Today, Adamo is moving on in her typical strong-willed fashion. She's slowly regaining her strength with one-hour walks on the beach every evening. Meanwhile, she's been working from home and taking an online class in machine learning from Stanford.
She hopes to see her boyfriend soon. And while the pandemic prevents big gatherings with friends, Adamo often has dinner with them via Zoom and continues to cook elaborate Italian meals for herself.
She and Krems do not talk as often these days, but their doctor-patient bond is strong.
"What stood out for me was how brave she was," Krems says. "She was on her own."
She was not, however, alone.
"I want to thank Dr. Krems for helping me," Adamo says. "He was not just a doctor, but a friend."
Expanding Care in the Marina
Cedars-Sinai's Marina del Rey offices are home to eight primary care physicians, including Steven Krems, MD. But local residents are also served by nearby Cedars-Sinai Marina del Rey Hospital, which offers emergency, specialty and surgical services.
This year, Cedars-Sinai is breaking ground on an ambitious project to rebuild Marina del Rey Hospital—replacing it with a new, nine-story, 200,000-square-foot facility. The new hospital, expected to open in 2026, will feature state-of-the-art operating rooms, an expanded emergency department, and enhanced diagnostic and treatment facilities—including catheterization and gastroenterology labs as well as interventional procedure suites. The current hospital will remain open during construction.
"We're making major investments in our resources and our people, so that when patients need the highest-quality specialty care, they won't have to leave our community to get it," says Joanne Laguna-Kennedy, MSN, RN, vice president of Hospital Operations and chief nursing officer at Cedars-Sinai Marina del Rey Hospital.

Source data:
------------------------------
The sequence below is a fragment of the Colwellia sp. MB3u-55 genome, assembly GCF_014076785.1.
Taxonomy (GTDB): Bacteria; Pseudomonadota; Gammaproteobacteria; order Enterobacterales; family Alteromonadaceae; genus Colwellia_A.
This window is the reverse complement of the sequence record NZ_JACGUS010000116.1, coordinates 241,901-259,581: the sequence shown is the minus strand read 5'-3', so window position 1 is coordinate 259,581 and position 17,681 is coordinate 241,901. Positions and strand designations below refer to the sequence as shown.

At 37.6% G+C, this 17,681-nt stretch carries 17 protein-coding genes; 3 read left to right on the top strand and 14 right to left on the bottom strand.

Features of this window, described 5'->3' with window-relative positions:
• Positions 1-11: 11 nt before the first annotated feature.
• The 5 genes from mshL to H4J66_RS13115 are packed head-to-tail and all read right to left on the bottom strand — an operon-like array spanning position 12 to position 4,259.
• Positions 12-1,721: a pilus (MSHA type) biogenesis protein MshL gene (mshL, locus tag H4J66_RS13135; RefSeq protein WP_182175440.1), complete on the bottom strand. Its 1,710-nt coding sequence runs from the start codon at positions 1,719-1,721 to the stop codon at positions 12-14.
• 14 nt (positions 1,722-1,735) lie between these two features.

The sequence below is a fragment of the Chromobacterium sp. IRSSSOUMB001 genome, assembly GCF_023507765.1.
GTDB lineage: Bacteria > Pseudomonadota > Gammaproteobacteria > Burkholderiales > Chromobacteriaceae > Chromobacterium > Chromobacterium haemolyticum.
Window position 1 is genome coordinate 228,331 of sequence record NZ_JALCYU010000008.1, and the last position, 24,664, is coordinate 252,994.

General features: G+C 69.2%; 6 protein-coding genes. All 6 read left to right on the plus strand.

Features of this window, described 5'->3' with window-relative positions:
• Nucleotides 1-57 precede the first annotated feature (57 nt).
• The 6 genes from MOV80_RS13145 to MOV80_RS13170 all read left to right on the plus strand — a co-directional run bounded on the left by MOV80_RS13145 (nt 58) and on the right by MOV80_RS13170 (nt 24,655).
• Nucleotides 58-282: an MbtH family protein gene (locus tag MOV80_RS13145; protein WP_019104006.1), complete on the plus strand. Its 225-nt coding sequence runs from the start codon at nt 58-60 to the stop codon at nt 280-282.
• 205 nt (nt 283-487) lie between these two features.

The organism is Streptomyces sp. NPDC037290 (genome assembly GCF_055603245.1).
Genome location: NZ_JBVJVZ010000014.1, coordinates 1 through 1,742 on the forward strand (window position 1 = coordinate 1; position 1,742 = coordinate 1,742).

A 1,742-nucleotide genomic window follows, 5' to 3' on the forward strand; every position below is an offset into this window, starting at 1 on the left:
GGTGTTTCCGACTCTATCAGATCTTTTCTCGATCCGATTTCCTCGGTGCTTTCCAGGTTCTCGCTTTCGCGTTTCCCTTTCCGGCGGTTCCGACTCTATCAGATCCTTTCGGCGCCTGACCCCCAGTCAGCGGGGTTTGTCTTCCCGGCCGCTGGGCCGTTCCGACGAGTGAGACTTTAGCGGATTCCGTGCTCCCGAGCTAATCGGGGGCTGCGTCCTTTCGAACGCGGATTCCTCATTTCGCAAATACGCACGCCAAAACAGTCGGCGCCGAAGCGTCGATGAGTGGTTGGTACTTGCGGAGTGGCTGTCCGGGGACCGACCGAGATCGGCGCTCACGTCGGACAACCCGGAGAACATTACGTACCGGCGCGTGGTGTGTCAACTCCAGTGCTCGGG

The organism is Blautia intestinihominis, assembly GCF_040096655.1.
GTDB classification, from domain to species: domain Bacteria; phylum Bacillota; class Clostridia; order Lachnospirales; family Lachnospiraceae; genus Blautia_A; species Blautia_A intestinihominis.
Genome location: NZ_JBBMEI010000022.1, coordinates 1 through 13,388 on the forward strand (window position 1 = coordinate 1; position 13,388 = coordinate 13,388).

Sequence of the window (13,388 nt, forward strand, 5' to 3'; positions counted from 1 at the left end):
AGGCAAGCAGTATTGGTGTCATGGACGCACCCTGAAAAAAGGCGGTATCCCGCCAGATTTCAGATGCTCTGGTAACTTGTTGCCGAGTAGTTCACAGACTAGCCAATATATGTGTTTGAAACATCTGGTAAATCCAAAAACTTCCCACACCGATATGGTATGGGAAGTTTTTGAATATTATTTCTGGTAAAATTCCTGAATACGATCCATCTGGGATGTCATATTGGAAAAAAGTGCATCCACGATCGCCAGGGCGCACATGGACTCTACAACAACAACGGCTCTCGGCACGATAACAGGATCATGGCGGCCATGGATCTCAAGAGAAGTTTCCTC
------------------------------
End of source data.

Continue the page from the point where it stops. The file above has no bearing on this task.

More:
The Path to Patient Trust
Steven Krems, MD, sees himself as more than a doctor. He's an educator, too.
"A lot of people don't realize that the word 'doctor' comes from the root in Latin of teacher," explains Krems, an internal medicine specialist at Cedars-Sinai's Marina del Rey location.
"I think I build trust with my patients by taking time to explain things. I like to see that light bulb going off, to see patients better understand their illness or medication. That's really cool."
A native Angeleno, he grew up with an outsized dream of playing basketball in the NBA. Although that dream never came true, being an athlete led him to an interest in human physiology and, later, medicine. After graduating from medical school at Tulane University in New Orleans, Krems completed his internal medicine residency at the West Los Angeles Veterans Affairs Medical Center-UCLA joint program.
As fate would have it, he made the NBA after all. He has been the team physician for the Los Angeles Clippers since the 1990s—something he calls "an awesome gig."
Another awesome gig? Being a primary care physician for over 25 years.
"What I like most are the conversations I have with people, the longitudinal care," Krems says. "Over time, as I get to know my patients, I like to call it a friendship."